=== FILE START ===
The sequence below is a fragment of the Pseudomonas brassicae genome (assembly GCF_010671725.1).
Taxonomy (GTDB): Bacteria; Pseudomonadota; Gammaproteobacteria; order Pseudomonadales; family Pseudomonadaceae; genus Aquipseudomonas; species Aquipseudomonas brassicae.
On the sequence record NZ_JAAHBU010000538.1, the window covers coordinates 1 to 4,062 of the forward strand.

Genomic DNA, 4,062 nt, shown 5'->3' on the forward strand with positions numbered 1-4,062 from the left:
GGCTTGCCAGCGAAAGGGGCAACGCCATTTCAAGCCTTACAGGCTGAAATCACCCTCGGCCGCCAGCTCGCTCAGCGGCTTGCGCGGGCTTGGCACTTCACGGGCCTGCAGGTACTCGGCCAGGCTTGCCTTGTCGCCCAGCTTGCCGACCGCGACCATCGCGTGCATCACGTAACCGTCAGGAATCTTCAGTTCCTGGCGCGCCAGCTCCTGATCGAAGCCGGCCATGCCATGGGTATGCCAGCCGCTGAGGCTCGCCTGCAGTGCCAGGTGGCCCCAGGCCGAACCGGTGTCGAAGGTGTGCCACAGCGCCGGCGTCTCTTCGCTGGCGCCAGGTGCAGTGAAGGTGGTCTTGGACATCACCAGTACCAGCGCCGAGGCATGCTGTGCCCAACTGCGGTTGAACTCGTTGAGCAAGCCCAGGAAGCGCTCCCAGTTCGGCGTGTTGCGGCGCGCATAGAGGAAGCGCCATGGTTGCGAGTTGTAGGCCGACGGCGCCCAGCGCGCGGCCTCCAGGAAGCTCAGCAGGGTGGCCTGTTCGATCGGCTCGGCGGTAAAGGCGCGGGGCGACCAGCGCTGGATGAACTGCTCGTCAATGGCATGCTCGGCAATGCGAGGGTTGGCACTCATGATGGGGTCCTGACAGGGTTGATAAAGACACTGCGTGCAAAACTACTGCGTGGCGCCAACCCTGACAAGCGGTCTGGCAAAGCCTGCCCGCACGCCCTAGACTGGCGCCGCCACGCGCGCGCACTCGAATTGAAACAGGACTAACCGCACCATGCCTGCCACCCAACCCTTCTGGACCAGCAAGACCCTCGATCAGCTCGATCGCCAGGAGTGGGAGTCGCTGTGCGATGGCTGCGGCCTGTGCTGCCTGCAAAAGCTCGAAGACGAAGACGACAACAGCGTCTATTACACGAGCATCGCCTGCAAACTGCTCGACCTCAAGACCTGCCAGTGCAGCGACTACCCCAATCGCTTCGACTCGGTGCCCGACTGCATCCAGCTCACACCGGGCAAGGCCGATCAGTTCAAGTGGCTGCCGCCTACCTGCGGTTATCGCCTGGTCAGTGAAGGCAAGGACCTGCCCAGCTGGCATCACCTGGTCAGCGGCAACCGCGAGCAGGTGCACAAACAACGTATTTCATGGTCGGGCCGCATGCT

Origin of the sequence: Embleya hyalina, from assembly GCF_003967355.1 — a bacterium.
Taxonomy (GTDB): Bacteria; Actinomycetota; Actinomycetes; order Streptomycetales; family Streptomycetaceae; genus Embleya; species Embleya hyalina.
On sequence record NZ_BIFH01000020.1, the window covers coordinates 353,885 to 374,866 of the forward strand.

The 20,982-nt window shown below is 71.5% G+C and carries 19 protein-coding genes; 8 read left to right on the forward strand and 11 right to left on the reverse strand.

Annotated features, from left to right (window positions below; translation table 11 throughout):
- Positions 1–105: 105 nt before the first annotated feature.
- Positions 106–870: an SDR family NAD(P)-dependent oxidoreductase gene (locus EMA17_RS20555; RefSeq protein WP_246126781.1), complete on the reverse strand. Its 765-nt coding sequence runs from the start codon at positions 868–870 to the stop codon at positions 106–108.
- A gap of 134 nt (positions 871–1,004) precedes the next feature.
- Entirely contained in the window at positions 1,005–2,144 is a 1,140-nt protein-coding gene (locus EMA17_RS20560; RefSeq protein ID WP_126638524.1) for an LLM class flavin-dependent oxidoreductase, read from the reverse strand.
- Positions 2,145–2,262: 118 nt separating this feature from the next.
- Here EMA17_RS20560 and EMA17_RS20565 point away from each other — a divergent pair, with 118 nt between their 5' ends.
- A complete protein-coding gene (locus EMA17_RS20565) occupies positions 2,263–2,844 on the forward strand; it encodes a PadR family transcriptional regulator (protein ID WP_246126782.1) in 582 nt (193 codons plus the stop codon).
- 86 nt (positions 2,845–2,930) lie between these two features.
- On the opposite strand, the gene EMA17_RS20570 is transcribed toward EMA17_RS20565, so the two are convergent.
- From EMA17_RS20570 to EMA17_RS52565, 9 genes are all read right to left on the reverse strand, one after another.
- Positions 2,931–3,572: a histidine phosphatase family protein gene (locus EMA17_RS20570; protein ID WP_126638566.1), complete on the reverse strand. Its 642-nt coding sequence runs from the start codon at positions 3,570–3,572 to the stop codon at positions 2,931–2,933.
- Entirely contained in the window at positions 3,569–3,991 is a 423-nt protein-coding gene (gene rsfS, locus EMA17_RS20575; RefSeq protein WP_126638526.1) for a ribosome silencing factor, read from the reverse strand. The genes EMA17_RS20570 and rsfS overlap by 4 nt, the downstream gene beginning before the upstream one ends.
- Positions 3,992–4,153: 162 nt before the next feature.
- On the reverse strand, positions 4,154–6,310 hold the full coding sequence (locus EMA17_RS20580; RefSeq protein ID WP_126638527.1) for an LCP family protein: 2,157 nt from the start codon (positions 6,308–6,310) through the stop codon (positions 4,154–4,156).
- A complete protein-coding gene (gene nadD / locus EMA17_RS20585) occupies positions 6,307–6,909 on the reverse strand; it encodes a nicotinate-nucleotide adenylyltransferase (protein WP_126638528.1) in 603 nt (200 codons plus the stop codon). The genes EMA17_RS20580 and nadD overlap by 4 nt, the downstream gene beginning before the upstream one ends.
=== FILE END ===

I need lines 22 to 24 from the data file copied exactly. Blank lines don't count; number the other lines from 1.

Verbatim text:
- Entirely contained in the window at positions 3,569–3,991 is a 423-nt protein-coding gene (gene rsfS, locus EMA17_RS20575; RefSeq protein WP_126638526.1) for a ribosome silencing factor, read from the reverse strand. The genes EMA17_RS20570 and rsfS overlap by 4 nt, the downstream gene beginning before the upstream one ends.
- Positions 3,992–4,153: 162 nt before the next feature.
- On the reverse strand, positions 4,154–6,310 hold the full coding sequence (locus EMA17_RS20580; RefSeq protein ID WP_126638527.1) for an LCP family protein: 2,157 nt from the start codon (positions 6,308–6,310) through the stop codon (positions 4,154–4,156).